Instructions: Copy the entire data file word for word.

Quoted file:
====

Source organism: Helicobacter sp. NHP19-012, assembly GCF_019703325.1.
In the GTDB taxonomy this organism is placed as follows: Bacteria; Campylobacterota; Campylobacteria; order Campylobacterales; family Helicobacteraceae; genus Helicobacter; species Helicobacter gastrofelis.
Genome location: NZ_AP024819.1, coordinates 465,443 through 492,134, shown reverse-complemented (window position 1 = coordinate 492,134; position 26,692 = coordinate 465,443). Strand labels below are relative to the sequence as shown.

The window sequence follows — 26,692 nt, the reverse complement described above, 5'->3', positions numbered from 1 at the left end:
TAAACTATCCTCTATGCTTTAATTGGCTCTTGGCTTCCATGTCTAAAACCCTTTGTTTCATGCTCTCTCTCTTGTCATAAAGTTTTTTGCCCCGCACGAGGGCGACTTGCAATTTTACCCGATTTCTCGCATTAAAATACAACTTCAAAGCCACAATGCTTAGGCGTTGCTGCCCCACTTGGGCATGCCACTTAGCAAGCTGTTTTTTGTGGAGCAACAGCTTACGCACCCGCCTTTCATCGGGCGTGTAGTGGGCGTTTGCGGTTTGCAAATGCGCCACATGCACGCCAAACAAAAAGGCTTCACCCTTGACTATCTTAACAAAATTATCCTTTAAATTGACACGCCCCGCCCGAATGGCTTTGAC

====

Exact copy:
Source organism: Helicobacter sp. NHP19-012, assembly GCF_019703325.1.
In the GTDB taxonomy this organism is placed as follows: Bacteria; Campylobacterota; Campylobacteria; order Campylobacterales; family Helicobacteraceae; genus Helicobacter; species Helicobacter gastrofelis.
Genome location: NZ_AP024819.1, coordinates 465,443 through 492,134, shown reverse-complemented (window position 1 = coordinate 492,134; position 26,692 = coordinate 465,443). Strand labels below are relative to the sequence as shown.

The window sequence follows — 26,692 nt, the reverse complement described above, 5'->3', positions numbered from 1 at the left end:
TAAACTATCCTCTATGCTTTAATTGGCTCTTGGCTTCCATGTCTAAAACCCTTTGTTTCATGCTCTCTCTCTTGTCATAAAGTTTTTTGCCCCGCACGAGGGCGACTTGCAATTTTACCCGATTTCTCGCATTAAAATACAACTTCAAAGCCACAATGCTTAGGCGTTGCTGCCCCACTTGGGCATGCCACTTAGCAAGCTGTTTTTTGTGGAGCAACAGCTTACGCACCCGCCTTTCATCGGGCGTGTAGTGGGCGTTTGCGGTTTGCAAATGCGCCACATGCACGCCAAACAAAAAGGCTTCACCCTTGACTATCTTAACAAAATTATCCTTTAAATTGACACGCCCCGCCCGAATGGCTTTGAC